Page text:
You can mute the sound at any warning by pressing either the Menu or Store button. Normal operation resumes at the next warning. You can also mute the device all together by pressing the Menu button for 2 seconds while in standby mode. Doing this again will restore the sound warnings. One thing of note is that there are 2 indentations on the back of the unit, one either side, these are useful when pushing the buttons for steadying the device with your fingers around the back and your thumb pushing the buttons.

The look and the feel of the Road Angel Compact is one of quality and fits in well with the Road Angel range of products. Being priced at £199.99 without laser detection and £249.99 with the optional laser detector it means that Road Angel have now got a product range that covers most budgets. The Compact will fit in with most car interiors and is small enough to fit into a standard radio slot so discreet fitting is an alternative if you have a cubby hole to accommodate.

We did find that the windscreen mount could get in the way of the power lead if you want to angle the display in a small way but it didn’t interfere with the operation of the unit and because the screen is visible from wide angles it wasn’t really a problem.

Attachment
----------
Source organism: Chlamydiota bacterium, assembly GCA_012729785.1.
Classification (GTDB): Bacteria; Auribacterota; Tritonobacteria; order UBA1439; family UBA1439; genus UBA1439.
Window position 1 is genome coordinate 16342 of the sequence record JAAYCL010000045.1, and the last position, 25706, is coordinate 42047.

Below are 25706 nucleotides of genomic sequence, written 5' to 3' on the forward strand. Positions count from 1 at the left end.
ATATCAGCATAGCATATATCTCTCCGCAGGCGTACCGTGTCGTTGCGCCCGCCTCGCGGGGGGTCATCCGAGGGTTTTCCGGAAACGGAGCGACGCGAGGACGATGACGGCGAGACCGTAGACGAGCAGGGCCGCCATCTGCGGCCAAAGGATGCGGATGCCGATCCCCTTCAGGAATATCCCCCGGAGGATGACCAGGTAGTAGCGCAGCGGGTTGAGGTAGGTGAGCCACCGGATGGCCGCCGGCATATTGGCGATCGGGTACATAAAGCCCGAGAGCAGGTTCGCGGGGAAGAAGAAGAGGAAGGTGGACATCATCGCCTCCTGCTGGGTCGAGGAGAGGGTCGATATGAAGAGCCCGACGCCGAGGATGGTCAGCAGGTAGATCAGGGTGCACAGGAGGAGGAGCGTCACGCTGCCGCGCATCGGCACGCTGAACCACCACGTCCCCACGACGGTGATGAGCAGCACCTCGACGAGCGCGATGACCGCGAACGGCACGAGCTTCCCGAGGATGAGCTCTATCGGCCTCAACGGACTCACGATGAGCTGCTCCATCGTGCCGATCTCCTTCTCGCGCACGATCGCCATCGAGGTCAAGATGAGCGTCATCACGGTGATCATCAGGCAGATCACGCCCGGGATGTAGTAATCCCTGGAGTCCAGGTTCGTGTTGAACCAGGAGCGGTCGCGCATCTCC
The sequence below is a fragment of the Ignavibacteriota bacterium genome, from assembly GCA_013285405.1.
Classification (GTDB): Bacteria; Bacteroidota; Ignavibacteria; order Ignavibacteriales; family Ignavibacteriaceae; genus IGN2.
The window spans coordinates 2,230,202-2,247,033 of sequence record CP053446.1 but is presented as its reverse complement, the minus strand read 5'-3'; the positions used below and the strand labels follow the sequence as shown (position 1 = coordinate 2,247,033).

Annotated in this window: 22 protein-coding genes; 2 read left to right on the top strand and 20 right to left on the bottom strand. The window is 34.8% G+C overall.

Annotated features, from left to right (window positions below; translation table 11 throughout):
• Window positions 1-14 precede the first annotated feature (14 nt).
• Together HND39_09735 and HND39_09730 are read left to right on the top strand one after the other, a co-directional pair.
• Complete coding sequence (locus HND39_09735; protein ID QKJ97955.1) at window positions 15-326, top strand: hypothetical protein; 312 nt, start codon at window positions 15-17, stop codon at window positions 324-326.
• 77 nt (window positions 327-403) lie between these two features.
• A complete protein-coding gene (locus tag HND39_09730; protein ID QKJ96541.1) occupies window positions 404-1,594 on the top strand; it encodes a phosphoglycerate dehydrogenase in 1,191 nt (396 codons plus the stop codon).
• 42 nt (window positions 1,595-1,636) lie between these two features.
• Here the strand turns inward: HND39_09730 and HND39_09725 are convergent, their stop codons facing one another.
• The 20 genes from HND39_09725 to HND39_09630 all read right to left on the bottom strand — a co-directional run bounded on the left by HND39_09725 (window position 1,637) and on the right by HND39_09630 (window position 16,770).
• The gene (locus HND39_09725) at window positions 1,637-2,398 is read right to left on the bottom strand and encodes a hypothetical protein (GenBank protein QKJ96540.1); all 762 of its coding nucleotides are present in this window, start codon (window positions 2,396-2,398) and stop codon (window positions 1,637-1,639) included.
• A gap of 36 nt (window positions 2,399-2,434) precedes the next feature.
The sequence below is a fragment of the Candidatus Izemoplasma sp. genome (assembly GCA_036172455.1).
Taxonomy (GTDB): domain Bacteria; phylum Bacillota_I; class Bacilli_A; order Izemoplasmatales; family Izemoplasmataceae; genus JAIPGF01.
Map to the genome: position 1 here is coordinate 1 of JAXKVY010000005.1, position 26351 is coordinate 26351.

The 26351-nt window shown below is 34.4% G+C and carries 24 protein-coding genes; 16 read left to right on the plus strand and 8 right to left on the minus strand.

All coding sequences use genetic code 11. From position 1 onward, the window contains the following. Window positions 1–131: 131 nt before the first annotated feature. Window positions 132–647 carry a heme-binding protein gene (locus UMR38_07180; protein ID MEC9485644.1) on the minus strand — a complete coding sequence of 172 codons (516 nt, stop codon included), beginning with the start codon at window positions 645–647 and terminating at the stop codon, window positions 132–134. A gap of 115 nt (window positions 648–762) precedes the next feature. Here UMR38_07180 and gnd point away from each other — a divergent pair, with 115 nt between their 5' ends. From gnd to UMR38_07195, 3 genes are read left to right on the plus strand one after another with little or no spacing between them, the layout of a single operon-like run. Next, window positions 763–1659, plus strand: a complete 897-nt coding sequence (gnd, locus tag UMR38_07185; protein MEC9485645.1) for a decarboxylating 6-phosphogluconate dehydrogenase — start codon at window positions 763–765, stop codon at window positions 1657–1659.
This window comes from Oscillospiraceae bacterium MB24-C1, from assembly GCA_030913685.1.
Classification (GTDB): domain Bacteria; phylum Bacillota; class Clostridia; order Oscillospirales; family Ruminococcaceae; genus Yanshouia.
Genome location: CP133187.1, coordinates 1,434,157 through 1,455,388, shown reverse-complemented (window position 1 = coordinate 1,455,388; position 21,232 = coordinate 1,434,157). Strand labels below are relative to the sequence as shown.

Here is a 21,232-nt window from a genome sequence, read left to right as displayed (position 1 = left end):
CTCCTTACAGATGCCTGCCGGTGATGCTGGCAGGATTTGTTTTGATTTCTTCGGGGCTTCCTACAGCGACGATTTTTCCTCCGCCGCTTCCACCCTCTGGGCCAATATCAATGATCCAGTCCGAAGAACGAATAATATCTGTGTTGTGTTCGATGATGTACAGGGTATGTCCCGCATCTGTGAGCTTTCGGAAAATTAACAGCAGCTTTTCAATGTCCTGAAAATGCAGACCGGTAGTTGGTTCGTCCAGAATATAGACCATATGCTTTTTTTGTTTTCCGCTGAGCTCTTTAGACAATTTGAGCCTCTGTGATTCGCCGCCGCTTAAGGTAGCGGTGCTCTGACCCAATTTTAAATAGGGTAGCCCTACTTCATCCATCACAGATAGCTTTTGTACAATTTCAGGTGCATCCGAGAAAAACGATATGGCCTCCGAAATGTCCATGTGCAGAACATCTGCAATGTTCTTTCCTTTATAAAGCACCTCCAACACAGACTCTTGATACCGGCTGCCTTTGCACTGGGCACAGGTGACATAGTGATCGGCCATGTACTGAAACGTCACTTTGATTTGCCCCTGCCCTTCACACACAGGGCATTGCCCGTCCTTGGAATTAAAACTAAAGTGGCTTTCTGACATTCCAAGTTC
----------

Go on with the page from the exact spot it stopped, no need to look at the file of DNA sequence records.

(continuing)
Database updates to the device are done with the USB lead that doubles as the power lead. Once you have registered your serial number and downloaded the software this then allows connection to the master database and downloads into the Compact. Downloads are pretty straight forward but you might need to tweak your firewall (if you have one) to accept the connection, but this is true of most software that needs an internet connection. It is recommended that you register and do a download as soon as you get the Compact but we didn’t find any omissions while we were testing the device that we just took out of the box and started to use.

It seems that Road Angel will have another success on their hands.

Things we liked :
The size.
The quality.
The price.
Very clear resolution display.
Very good contrast.
Advisory speed limit displayed.
Sun hood built in.
Ready to use straight away.
Easy menu system.
Easy to mount discreetly.
Extension antenna available.
Laser detector available.
Because laser is optional legality will never be an issue.
Accurate speedometer.

Things we didn’t like :
Power lead can obstruct windscreen bracket.
Extension antenna socket on the side rather than at the back
Article courtesy of www.road-angel-uk.com

Facebook
Test Page